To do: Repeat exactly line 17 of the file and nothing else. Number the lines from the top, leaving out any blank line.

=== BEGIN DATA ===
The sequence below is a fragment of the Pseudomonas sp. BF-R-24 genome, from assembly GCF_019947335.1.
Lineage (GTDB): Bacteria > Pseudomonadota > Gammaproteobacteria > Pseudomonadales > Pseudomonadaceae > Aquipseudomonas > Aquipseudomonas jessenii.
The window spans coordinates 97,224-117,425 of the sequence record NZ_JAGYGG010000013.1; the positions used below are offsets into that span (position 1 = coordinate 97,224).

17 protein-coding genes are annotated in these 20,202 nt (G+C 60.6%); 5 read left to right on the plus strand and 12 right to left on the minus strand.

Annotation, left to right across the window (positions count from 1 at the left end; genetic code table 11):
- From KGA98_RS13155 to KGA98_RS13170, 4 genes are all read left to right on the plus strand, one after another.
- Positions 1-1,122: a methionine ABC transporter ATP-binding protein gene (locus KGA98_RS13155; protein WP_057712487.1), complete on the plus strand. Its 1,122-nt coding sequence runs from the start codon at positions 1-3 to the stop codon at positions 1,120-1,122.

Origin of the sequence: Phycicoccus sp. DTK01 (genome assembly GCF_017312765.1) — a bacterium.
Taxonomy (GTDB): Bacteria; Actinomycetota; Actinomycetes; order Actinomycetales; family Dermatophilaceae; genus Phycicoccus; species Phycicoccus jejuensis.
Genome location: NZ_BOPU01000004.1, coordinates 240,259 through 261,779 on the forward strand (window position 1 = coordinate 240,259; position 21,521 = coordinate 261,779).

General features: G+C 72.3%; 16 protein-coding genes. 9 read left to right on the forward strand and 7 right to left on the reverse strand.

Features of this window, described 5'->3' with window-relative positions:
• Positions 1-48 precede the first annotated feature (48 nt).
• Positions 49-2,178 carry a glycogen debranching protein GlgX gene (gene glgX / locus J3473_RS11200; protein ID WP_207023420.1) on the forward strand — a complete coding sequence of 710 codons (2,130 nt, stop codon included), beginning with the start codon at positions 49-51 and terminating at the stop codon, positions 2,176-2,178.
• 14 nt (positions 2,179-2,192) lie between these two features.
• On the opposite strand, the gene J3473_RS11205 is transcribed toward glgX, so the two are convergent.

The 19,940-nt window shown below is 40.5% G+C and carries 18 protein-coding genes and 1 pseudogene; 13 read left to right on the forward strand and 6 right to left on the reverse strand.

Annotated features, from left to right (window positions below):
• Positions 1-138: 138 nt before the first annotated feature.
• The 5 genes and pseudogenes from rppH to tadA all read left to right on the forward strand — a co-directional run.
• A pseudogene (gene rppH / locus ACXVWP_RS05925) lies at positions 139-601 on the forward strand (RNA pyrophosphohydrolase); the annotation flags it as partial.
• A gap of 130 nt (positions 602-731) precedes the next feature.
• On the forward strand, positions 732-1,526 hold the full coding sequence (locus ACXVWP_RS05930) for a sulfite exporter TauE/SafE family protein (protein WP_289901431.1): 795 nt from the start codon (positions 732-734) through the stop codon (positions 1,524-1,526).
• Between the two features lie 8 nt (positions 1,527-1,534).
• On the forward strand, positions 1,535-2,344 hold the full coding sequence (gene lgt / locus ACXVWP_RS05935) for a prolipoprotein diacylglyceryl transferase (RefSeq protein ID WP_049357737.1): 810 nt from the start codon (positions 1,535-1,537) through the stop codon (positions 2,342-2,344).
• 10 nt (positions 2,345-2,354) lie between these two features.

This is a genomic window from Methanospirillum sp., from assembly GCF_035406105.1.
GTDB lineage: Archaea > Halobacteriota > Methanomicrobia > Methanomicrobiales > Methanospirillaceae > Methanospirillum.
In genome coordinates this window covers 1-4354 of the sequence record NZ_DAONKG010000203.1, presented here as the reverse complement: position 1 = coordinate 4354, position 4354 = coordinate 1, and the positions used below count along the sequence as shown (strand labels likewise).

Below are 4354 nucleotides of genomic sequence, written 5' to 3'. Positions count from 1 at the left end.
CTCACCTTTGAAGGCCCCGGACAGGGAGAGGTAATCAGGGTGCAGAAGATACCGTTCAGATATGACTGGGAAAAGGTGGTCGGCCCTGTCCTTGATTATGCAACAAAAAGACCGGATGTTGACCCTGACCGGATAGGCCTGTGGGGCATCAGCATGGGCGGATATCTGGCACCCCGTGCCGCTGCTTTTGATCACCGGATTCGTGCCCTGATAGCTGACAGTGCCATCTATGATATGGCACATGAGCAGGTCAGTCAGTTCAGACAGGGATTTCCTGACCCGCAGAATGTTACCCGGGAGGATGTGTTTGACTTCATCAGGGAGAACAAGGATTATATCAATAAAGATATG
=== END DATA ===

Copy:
The 19,940-nt window shown below is 40.5% G+C and carries 18 protein-coding genes and 1 pseudogene; 13 read left to right on the forward strand and 6 right to left on the reverse strand.